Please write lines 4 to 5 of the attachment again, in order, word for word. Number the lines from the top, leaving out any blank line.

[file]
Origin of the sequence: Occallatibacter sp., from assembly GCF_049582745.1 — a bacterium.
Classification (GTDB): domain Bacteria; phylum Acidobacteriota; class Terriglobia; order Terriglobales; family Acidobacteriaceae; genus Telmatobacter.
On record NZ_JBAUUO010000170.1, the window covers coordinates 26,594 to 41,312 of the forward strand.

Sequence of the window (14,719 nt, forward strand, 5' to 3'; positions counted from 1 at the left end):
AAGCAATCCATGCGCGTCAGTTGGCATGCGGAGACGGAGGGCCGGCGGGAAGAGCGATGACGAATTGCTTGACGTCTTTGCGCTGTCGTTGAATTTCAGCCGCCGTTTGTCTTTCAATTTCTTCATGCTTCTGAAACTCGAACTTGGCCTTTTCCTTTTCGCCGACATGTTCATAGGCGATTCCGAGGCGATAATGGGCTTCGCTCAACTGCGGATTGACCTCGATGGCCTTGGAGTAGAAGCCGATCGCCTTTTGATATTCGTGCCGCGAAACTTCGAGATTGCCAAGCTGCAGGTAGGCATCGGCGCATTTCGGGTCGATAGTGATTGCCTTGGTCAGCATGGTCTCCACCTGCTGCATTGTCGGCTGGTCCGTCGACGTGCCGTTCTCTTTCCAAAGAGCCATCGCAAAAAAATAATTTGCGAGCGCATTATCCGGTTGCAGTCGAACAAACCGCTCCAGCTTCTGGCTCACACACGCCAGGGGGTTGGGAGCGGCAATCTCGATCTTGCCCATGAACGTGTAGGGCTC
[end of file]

Sequence of the window (14,719 nt, forward strand, 5' to 3'; positions counted from 1 at the left end):
AAGCAATCCATGCGCGTCAGTTGGCATGCGGAGACGGAGGGCCGGCGGGAAGAGCGATGACGAATTGCTTGACGTCTTTGCGCTGTCGTTGAATTTCAGCCGCCGTTTGTCTTTCAATTTCTTCATGCTTCTGAAACTCGAACTTGGCCTTTTCCTTTTCGCCGACATGTTCATAGGCGATTCCGAGGCGATAATGGGCTTCGCTCAACTGCGGATTGACCTCGATGGCCTTGGAGTAGAAGCCGATCGCCTTTTGATATTCGTGCCGCGAAACTTCGAGATTGCCAAGCTGCAGGTAGGCATCGGCGCATTTCGGGTCGATAGTGATTGCCTTGGTCAGCATGGTCTCCACCTGCTGCATTGTCGGCTGGTCCGTCGACGTGCCGTTCTCTTTCCAAAGAGCCATCGCAAAAAAATAATTTGCGAGCGCATTATCCGGTTGCAGTCGAACAAACCGCTCCAGCTTCTGGCTCACACACGCCAGGGGGTTGGGAGCGGCAATCTCGATCTTGCCCATGAACGTGTAGGGCTC